Lastly, both of these cases were presented by local prosecutors, who work regularly with the same police departments that employed Wilson and Pantaleo. There is an inherent bias in this scenario. Prosecutors are law enforcers, like police. In most every case they take, they rely on police to provide them with cases, make arrests, present evidence, and even testify at trial. If prosecutors can’t work with cops, they can’t convict anybody. And they don’t want to alienate those very same people, particularly because they often maintain personal relationships. As a result, when faced with a case charging the police, “prosecutors face enormous pressure from both police and fellow prosecutors not to go forward with such cases,” explains law professor David A. Harris in a law review article on police accountability.
“Pretty much every time there’s a high profile police killing of civilians there are calls for someone other than the district attorney to be handling a possible prosecution,” said the New York Civil Liberty Union’s Christopher Dunn. “And those of course are grounded in concerns about district attorneys working too closely with the police department to prosecute these cases effectively. But notwithstanding those regular calls, we continue to have a system here where it is a district attorney almost always handles these cases.”
In Missouri, McCulloch arguably put this bias on full display when he delivered lengthy and widely criticized remarks in which he presented extensive evidence in defense of Wilson and called media coverage of the case his greatest obstacle. Donovan is not permitted by the law to provide any similar remarks. But in his statement issued Wednesday, he seemingly anticipated this criticism of the prosecutor’s office by stressing just how little influence he had over the case. He said New York prosecutors don’t “attempt to influence” the grand jury’s decision, explaining that they do not make opening statements, closing statements, or arguments.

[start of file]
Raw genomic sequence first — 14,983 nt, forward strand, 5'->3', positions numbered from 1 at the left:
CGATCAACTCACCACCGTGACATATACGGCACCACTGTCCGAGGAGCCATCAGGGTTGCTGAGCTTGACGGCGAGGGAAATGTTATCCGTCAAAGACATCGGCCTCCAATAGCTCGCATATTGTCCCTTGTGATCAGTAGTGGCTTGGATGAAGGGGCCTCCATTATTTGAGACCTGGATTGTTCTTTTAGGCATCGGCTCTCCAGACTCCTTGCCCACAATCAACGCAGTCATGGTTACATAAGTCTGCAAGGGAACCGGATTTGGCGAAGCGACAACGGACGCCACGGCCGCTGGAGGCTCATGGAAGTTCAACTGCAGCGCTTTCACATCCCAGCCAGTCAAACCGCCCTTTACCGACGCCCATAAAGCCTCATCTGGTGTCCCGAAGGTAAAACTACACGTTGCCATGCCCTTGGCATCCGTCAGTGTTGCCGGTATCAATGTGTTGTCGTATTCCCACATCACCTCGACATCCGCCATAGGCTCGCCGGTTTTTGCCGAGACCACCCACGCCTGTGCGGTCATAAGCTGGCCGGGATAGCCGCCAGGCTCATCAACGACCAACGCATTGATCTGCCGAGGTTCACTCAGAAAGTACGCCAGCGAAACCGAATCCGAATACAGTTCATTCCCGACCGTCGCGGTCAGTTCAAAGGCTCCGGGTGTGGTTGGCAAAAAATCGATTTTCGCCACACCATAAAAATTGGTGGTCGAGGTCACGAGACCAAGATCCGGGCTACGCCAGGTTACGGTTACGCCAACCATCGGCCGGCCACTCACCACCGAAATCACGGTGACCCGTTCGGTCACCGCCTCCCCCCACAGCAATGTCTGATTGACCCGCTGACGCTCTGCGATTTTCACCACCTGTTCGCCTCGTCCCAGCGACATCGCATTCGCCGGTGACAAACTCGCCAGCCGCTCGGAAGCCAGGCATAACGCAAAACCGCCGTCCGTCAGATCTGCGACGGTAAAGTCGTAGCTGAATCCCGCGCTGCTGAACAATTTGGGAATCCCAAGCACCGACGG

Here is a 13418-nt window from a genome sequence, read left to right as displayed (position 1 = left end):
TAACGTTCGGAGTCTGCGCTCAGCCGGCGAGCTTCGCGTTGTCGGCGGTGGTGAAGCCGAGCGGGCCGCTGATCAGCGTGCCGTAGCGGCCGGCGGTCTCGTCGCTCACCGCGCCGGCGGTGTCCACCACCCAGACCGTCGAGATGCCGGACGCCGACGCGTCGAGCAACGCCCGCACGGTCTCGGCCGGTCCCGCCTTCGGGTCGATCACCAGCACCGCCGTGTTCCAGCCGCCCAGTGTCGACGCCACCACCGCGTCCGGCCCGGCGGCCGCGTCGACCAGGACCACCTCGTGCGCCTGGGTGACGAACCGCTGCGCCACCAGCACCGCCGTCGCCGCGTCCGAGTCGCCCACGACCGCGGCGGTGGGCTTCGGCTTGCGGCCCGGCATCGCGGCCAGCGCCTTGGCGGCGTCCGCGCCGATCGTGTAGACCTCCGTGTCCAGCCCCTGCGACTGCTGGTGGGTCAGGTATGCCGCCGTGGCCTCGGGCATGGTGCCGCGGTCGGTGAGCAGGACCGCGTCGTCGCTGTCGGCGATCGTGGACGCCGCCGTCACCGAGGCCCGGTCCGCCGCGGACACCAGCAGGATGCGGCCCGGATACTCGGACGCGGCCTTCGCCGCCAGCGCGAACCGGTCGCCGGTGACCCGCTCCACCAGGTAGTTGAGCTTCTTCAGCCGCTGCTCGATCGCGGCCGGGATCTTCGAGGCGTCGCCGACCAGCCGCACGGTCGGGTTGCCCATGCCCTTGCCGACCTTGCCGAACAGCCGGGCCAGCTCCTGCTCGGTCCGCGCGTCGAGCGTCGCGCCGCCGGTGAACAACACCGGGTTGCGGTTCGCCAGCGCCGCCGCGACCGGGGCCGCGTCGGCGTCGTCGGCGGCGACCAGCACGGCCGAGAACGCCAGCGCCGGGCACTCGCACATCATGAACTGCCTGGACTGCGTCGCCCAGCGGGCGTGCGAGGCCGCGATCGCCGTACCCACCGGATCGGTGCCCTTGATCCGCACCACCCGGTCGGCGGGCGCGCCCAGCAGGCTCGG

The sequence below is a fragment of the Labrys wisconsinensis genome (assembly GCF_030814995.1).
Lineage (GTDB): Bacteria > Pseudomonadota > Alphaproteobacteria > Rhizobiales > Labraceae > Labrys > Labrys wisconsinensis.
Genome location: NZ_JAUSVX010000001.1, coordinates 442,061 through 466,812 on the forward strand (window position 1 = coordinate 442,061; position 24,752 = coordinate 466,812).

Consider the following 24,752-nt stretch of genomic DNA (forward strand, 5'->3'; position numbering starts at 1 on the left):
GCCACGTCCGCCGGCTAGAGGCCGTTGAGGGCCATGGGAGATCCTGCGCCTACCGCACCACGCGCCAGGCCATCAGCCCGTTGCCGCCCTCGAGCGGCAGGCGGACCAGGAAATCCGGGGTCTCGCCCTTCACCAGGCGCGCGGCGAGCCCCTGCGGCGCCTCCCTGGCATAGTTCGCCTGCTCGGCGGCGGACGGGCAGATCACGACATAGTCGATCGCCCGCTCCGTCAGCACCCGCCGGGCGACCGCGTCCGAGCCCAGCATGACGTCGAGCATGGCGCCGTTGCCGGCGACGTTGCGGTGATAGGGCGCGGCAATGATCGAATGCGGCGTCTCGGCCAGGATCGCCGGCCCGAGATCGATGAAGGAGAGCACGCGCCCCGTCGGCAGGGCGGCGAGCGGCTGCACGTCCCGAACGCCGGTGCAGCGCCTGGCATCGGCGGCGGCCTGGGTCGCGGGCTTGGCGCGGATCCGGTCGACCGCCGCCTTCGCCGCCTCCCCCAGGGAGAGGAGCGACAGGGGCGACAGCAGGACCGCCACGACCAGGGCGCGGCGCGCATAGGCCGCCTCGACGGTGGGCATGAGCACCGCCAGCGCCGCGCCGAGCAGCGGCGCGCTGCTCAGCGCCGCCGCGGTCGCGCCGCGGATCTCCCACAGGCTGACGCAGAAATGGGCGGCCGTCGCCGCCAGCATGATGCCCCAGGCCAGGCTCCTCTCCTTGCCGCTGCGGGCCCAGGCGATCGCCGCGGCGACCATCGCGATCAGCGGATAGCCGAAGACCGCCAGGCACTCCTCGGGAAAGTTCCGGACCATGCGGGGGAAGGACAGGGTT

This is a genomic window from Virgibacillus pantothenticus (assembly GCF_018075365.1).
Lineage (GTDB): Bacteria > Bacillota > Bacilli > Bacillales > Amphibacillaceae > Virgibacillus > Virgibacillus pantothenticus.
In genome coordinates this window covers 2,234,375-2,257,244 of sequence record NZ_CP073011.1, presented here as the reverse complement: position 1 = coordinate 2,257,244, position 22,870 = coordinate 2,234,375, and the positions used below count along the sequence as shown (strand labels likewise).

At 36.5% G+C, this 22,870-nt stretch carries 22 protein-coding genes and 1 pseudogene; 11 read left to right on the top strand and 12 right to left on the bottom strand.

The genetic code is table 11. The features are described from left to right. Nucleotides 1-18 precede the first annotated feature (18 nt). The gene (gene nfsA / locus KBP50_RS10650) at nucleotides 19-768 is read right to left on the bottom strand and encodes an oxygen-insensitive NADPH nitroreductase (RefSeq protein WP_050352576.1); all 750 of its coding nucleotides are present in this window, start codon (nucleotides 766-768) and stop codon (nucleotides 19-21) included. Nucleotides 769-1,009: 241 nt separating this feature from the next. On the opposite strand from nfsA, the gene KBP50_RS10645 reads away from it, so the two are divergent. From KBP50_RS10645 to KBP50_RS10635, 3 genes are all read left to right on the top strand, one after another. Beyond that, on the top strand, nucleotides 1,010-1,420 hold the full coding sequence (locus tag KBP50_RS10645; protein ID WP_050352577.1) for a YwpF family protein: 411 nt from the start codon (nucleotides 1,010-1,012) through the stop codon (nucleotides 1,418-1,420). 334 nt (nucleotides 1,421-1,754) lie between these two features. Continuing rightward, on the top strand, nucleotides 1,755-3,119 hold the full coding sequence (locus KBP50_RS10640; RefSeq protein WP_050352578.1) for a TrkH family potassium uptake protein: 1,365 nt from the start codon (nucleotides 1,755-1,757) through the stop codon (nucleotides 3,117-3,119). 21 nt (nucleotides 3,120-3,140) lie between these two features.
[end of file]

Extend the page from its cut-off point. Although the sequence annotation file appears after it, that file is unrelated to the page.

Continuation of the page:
They do, however, decide what evidence to present and how to present it. And in this case they presented extensive evidence. Donovan had an explanation for this, too. He said that while some grand juries are required to make a decision within six days, “investigative grand juries” are given more time. But Jason Leventhal, a former district attorney who now represents clients suing the NYPD, told the Christian Science Monitor that the “length of the grand jury proceedings has given me pause,” noting a similar strategy in Ferguson.
These factors may not have been as definitive as the evidence presented, or the make-up of the grand jury, or even institutional biases. Staten Island has a high concentration of police officer residents. And the precinct where Eric Garner was killed has many of the most-sued police officers in New York.
One key difference between the two cases is that the Ferguson jury was faced with reconciling a range of eyewitness testimony, whereas Staten Island jurors were able to view the incident for themselves on video. But they still heard months of testimony. And they still didn’t indict.
This article first appeared in ThinkProgress. Click here to go to the original.